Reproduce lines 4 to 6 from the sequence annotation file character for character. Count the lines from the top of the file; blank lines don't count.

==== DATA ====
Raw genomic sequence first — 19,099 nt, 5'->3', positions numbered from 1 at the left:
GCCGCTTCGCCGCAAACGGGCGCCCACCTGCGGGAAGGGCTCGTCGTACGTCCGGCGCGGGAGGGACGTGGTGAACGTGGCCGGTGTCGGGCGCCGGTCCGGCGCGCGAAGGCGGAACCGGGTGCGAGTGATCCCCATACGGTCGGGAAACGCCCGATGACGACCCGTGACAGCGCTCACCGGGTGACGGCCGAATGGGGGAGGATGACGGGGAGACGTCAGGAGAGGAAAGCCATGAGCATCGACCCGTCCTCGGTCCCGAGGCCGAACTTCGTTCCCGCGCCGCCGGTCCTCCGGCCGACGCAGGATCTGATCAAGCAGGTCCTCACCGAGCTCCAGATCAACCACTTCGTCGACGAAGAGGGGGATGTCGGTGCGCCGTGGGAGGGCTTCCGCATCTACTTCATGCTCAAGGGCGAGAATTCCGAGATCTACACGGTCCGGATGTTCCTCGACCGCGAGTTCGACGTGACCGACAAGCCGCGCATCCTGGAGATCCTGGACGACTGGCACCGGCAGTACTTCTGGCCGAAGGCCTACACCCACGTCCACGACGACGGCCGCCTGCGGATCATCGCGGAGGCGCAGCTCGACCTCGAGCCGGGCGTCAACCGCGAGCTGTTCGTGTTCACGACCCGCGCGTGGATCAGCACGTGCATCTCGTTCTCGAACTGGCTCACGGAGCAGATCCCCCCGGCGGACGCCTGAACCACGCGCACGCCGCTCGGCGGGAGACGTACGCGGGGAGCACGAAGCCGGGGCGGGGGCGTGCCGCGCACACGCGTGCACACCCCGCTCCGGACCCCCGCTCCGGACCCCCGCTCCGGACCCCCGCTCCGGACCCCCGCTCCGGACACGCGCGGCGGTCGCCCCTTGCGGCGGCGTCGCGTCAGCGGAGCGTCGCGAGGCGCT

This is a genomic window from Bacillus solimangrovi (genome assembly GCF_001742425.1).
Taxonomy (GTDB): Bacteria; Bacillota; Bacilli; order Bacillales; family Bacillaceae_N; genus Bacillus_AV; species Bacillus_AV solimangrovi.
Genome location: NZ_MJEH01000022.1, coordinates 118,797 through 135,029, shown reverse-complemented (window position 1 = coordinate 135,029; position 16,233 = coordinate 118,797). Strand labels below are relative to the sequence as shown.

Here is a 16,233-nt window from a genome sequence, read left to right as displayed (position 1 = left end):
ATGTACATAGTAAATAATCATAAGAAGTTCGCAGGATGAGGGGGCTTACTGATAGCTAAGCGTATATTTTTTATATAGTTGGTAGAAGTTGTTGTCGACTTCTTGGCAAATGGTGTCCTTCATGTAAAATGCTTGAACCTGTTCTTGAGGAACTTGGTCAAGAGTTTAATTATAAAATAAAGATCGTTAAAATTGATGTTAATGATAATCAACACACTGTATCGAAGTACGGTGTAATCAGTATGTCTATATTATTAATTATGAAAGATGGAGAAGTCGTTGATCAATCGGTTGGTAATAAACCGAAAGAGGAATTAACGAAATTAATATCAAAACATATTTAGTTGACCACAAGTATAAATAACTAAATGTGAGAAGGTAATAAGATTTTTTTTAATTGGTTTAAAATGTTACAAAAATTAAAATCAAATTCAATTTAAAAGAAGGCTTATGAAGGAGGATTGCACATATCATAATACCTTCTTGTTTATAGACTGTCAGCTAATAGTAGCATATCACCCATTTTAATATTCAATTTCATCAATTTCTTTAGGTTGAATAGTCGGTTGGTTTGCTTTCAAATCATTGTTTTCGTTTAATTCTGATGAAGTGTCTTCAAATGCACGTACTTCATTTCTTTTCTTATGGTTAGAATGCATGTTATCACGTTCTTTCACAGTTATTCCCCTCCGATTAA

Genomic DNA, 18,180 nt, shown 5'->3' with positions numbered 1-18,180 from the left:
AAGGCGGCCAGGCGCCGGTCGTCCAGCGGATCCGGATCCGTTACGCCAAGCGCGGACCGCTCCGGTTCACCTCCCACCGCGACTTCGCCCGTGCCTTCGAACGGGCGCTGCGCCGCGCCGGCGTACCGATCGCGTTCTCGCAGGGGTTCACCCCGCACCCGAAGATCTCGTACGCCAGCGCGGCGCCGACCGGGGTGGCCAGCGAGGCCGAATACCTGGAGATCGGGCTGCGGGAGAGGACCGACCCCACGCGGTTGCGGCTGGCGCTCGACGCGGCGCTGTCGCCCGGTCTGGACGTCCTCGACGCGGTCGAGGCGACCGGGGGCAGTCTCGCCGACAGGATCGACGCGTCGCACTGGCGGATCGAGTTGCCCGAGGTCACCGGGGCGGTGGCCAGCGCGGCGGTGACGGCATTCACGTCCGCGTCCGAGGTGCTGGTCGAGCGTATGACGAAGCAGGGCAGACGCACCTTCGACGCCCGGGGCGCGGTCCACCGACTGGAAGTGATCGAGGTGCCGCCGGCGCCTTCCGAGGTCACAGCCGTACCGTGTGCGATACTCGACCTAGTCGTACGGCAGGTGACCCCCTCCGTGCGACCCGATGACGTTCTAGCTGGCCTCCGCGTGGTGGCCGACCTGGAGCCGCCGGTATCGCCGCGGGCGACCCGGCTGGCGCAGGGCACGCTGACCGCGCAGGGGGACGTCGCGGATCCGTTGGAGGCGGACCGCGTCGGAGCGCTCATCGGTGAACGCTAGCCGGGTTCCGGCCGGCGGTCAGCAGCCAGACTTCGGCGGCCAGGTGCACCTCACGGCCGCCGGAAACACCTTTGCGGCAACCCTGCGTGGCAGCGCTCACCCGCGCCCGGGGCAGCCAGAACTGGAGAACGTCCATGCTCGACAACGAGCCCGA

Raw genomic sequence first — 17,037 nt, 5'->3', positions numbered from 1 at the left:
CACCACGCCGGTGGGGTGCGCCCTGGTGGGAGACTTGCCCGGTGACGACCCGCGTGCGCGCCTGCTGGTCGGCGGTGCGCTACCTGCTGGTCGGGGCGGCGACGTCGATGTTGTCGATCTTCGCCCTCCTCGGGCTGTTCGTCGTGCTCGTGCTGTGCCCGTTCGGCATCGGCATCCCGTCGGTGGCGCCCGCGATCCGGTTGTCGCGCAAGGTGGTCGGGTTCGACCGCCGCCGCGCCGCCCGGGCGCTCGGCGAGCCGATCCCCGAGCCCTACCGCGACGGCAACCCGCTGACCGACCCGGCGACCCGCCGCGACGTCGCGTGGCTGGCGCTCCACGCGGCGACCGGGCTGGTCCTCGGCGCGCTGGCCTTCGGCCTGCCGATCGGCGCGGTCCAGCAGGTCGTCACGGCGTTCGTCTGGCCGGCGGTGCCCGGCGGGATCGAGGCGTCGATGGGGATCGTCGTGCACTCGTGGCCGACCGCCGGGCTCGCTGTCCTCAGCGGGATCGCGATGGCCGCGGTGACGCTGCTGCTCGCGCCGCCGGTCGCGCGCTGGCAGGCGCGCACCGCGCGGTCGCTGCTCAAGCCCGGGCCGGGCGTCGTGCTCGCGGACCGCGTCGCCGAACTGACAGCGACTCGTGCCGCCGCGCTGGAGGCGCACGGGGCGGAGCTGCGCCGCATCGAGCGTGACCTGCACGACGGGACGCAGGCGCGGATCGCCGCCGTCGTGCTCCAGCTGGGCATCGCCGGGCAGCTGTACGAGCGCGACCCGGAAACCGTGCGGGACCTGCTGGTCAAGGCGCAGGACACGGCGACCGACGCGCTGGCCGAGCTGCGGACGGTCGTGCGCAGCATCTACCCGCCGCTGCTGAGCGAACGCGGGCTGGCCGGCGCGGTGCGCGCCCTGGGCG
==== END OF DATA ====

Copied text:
Taxonomy (GTDB): Bacteria; Bacillota; Bacilli; order Bacillales; family Bacillaceae_N; genus Bacillus_AV; species Bacillus_AV solimangrovi.
Genome location: NZ_MJEH01000022.1, coordinates 118,797 through 135,029, shown reverse-complemented (window position 1 = coordinate 135,029; position 16,233 = coordinate 118,797). Strand labels below are relative to the sequence as shown.

Here is a 16,233-nt window from a genome sequence, read left to right as displayed (position 1 = left end):